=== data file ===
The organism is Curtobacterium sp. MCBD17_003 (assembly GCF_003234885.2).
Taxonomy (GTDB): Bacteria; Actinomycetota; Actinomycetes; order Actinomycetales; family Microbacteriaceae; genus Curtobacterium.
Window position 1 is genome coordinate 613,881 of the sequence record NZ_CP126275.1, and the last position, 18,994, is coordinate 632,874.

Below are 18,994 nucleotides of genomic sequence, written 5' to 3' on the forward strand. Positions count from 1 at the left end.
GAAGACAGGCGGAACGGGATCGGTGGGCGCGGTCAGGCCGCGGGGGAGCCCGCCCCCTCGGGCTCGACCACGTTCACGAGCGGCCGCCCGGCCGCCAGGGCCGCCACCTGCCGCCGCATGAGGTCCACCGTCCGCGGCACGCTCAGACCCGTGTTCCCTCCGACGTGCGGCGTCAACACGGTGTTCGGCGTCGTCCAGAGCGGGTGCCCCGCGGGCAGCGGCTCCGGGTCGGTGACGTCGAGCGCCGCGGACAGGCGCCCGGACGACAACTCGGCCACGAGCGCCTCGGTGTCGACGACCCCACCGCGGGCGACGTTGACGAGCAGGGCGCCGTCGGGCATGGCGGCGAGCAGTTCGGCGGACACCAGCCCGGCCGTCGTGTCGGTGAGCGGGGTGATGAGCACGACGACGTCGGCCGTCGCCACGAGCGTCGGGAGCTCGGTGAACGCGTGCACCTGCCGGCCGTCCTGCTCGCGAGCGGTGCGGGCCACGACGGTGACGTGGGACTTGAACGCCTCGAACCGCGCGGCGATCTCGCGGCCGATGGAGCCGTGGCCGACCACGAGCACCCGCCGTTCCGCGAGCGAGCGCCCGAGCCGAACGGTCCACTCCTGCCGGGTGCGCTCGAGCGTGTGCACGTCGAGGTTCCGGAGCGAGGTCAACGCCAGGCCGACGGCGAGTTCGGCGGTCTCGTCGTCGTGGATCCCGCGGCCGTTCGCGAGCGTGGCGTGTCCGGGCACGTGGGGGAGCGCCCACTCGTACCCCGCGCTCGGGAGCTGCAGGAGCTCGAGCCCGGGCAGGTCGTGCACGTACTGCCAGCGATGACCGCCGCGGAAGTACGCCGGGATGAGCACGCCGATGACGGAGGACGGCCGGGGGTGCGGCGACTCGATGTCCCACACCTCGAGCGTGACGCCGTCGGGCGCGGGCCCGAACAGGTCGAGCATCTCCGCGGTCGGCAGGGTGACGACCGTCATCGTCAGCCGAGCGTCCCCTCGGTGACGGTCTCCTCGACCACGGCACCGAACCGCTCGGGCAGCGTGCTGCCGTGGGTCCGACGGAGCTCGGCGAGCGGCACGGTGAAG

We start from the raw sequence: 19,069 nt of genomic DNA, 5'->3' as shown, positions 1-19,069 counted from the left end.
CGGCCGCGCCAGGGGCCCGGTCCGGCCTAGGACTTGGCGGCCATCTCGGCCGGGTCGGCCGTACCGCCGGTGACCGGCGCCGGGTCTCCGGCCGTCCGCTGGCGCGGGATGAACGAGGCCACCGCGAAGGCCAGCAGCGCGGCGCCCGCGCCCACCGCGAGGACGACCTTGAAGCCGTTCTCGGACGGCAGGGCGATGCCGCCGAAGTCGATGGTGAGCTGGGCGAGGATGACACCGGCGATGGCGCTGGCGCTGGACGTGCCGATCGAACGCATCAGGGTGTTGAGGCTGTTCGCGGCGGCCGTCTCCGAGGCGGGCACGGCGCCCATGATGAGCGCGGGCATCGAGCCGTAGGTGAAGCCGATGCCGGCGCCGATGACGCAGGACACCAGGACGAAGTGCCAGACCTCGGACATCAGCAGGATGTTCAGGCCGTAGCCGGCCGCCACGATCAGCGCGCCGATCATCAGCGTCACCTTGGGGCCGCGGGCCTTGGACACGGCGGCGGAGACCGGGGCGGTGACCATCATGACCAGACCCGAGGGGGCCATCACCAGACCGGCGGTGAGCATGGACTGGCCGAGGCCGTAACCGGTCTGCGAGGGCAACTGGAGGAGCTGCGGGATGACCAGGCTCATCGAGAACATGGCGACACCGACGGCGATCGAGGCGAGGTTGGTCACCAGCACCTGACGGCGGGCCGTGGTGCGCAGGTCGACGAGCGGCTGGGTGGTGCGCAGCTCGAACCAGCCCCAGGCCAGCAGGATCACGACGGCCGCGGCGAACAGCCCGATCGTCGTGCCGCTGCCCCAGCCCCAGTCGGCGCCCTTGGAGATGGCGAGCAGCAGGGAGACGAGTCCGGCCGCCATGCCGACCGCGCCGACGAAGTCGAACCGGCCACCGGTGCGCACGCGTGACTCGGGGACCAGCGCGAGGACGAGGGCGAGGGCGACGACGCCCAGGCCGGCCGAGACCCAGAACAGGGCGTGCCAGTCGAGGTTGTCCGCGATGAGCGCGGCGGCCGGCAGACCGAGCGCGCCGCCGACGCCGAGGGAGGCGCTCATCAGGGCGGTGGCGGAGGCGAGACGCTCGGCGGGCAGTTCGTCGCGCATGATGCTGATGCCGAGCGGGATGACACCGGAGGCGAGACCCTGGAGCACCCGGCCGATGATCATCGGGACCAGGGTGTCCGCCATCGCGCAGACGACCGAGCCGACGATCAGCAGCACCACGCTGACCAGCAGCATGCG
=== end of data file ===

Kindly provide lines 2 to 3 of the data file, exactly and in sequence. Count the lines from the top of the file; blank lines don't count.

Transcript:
Taxonomy (GTDB): Bacteria; Actinomycetota; Actinomycetes; order Actinomycetales; family Microbacteriaceae; genus Curtobacterium.
Window position 1 is genome coordinate 613,881 of the sequence record NZ_CP126275.1, and the last position, 18,994, is coordinate 632,874.